Dr. Douglas A. Stuart
Office: 2125 TLC, Lab: 2121
I am a bioanlytical chemist with a research focus on the development and design of novel nanoparticle based methods of ultra-sensitive biomedical and environmental detection and analysis. Specifically, I exploit the unique optical properties of gold and silver structures such as intense absorption, wavelength selective photon scattering, localized surface plasmon resonance (LSPR), and the ability to support surface-enhanced Raman scattering (SERS). An important part of this research is the systematic investigation of the fundamental relationships between a particle’s physical properties (size, shape, composition) and its observed optical properties.
The sensitivity of the LSPR to the dielectric environment enables us to create sensors capable of measuring binding events by monitoring shifts in the UV-Vis spectrum of the nanomaterial. The nanoparticles are functionalized –e.g. with capture antibodies – to make them sensitive only to specific target molecules. Single particle experiments have demonstrated zeptomole sensitivities.
The intense electric fields generated localized surface plasmon are the single most important factor in observing the surface-enhanced Raman phenomenon. SERS is an attractive –but under utilized- analytical technique because it generates unique vibrational spectra that can be used for unambiguous determination of analytes. In that regard, Raman spectroscopy is similar to infra-red absorbance spectroscopy, but enjoys the advantages of being able to operate in aqueous environments, and on opaque surfaces and materials (e.g. pharmaceutical tablets and coatings). In SERS, the analyte is placed at or near a nanoscale roughened noble metal surface, yielding an increase in intensity of ten to a million fold over standard Raman scattering. SERS position as the only vibrational spectroscopy capable of single-molecule is due to these enormous gains in signal.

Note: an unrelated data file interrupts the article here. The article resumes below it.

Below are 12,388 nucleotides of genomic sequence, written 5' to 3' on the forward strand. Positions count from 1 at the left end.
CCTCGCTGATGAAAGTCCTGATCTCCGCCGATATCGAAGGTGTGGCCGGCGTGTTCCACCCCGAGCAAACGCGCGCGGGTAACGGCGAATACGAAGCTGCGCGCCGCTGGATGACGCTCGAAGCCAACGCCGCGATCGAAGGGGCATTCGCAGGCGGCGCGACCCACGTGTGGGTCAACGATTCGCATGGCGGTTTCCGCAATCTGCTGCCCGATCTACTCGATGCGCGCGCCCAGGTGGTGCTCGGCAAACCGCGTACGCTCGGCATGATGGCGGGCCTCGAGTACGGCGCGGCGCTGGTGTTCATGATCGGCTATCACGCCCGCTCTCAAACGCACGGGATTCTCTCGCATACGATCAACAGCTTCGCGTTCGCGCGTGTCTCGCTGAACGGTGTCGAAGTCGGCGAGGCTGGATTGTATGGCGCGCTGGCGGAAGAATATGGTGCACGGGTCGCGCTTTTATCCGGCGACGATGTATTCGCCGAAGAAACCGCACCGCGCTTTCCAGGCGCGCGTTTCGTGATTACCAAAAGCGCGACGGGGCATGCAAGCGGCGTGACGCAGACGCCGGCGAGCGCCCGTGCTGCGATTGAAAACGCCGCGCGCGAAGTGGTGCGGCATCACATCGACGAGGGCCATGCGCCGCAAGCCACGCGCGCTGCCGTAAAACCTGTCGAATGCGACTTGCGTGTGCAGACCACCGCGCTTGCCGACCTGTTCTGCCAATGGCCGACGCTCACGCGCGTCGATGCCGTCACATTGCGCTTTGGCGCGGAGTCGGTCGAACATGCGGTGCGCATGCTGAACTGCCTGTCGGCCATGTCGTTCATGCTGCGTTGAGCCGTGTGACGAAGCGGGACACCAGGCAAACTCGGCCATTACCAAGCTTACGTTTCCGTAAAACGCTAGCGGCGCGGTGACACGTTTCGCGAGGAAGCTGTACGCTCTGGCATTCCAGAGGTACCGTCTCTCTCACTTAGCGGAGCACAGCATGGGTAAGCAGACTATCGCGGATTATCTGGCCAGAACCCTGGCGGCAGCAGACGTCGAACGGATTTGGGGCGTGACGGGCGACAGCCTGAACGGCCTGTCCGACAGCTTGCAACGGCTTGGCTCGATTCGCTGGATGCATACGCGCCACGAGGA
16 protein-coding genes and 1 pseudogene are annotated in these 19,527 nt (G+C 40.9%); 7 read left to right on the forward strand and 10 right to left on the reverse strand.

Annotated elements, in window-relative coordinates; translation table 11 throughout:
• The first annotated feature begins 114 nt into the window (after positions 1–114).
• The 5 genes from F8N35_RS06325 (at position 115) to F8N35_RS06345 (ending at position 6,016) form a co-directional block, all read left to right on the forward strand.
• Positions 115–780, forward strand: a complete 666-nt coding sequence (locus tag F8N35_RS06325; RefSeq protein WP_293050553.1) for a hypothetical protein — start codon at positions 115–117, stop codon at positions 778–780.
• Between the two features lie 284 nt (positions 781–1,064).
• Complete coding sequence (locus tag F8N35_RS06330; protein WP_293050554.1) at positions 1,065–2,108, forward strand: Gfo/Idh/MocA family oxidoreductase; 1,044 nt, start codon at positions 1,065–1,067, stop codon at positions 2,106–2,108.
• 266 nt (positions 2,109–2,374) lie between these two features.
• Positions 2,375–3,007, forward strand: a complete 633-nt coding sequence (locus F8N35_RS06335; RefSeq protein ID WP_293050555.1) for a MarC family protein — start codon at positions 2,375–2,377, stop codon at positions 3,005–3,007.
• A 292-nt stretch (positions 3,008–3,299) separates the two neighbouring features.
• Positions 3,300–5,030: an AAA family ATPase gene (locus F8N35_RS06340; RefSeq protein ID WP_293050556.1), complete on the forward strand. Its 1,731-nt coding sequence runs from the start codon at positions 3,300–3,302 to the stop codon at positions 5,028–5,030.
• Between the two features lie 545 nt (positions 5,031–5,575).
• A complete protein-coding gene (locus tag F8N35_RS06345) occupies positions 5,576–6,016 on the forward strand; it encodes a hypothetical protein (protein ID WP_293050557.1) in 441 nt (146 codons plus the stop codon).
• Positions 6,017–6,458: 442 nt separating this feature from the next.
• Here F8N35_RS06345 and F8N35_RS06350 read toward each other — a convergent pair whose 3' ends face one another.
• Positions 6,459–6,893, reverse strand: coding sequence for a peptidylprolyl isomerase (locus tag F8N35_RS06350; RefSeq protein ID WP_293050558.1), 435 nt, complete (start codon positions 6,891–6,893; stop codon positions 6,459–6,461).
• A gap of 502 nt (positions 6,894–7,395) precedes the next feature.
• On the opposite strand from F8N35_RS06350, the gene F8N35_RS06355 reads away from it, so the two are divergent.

Wavelength selective scattering from silver nanoparticles observed by dark-field microscopy. Properly conjugated to a capture molecule, these particles can be made into very sensitive sensors.
An array of nanopyramids. These particles can support SERS.